Chemical composition of alfalfa silage with waste date and its feeding effect on ruminal fermentation characteristics and microbial protein synthesis in sheep

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Alfalfa (Medicago sativa L.) with high nutritive value is used primarily as major component of diets for high‐producing dairy cows (Schmidt et al., 2009) but also for horses, beef cattle, sheep, chickens, turkeys and other farm animals (Singh, 2009). Legumes such as alfalfa have greater buffering capacity than corn silage due to their high protein and mineral content, which means it takes more acid to lower the pH of legume silage (Jian et al., 2015). Therefore, it is necessary to use some additives to increase the supply of available carbohydrate substrates for the growth of lactic acid bacteria or to inhibit the activity of aerobic bacteria and decrease the loss of water soluble carbohydrate (WSC) in the early stage of ensilage (Shao et al., 2003). Some researchers used different alfalfa silage additives such as previous fermented juice (Wang et al., 2009; Bai et al., 2013), lactic acid bacteria (Schmidt et al., 2009) and sucrose (Bai et al., 2013) to improve fermentation quality of alfalfa silage.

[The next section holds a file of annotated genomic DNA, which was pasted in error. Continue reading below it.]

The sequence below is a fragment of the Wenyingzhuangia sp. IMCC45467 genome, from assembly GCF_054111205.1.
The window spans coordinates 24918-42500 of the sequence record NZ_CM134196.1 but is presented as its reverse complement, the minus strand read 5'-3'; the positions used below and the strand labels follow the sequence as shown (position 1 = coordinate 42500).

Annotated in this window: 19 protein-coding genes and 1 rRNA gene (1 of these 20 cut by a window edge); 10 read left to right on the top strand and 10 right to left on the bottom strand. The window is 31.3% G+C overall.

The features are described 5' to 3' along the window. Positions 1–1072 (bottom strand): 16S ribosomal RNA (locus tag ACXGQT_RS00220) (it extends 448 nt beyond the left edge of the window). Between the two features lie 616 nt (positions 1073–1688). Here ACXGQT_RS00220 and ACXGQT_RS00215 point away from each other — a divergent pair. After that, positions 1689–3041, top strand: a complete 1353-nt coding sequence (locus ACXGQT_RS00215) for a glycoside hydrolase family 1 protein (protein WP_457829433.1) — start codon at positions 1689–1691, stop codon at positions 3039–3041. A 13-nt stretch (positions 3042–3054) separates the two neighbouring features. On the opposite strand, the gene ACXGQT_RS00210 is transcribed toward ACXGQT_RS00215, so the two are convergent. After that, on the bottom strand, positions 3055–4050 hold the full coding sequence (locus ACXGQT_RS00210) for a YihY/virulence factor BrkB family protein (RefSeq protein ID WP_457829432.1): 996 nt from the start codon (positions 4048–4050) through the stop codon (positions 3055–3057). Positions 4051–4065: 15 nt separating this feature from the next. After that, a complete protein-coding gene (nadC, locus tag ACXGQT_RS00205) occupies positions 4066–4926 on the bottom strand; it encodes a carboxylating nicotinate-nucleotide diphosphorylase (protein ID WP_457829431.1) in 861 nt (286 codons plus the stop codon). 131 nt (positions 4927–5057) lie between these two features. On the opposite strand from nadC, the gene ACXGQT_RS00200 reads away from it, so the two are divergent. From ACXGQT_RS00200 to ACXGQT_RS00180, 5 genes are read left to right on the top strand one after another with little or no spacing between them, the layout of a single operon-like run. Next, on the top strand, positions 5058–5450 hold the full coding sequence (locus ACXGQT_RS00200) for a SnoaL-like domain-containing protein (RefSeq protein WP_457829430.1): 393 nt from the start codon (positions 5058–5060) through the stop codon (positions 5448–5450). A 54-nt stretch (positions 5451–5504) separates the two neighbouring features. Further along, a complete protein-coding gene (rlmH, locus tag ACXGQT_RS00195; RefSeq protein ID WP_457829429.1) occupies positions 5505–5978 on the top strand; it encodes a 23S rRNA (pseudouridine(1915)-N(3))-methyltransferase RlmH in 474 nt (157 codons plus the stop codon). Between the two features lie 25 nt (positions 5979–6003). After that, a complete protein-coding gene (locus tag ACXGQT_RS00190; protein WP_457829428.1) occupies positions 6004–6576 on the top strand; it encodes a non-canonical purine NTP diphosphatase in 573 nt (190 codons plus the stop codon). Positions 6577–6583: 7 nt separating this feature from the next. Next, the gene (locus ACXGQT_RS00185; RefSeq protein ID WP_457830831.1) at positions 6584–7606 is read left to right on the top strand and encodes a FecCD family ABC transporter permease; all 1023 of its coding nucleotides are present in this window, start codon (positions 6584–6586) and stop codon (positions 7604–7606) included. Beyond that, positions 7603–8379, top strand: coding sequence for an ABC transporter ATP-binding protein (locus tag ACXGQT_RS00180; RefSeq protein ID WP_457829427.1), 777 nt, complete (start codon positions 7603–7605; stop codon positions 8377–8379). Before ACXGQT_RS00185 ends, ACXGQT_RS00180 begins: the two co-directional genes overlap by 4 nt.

Feeding by‐products to livestock is a practice as old as the domestication of animals. The main advantages have been less dependency of livestock on grains that can be consumed by humans and the reduction of costs related to waste management. Date or date palm (Phoenix dactylifera L.) is recognised as a rich source of carbohydrates (total sugars, 44–88%, mainly glucose and fructose) fat (0.2–0.5%), crude protein (2.3–5.6%), dietary fibre (6.4–11.5%), minerals (the percentage of each mineral in dried dates varies from 0.1 to 916 mg/100 g date) and vitamins (such as vitamin C, B1, B2, A, riboflavin and niacin; Al‐Hooti et al., 1997). Date pits, also called pips, stones, kernels or seeds form part of the integral date fruit in the order of, depending on variety and quality grade, 6–12% of its total weight in the Tamr stage contains approximately 7–10% fat. Protein in date fruit is in the range of 1–3% but in date stone it is approximately 5–7% (Barreveld, 1993). The major date producers in the world are situated in the Middle East and North Africa. Iran is the second largest date producing country in the world. In 2013, it produced 1.08 million tonnes that makes 14% of world's dates production (FAO 2016). Waste date pulp, low‐grade rejected date fruits and the date seeds (pits, stones) are the three major by‐products coming out of the date fruit processing plants (Sidhu, 2012). Approximately 20–30% of total harvested dates are wasted date which is non‐edible for human consumption and could be beneficially used as an ingredient in the diets of small ruminants because of inadequate texture (too soft or too hard), or simply due to their low quality (MAJ 2016). Waste date can be used as a carbohydrate source during alfalfa ensiling. It is not clear whether using waste date as an additive to alfalfa before ensiling can improve the silage quality, therefore, the objectives of this study were to evaluate the effects of adding different levels of waste date into alfalfa forage during silage making on silage quality, physical characteristics and the effect of feeding the silages on ruminal fermentation characteristics and microbial protein synthesis.
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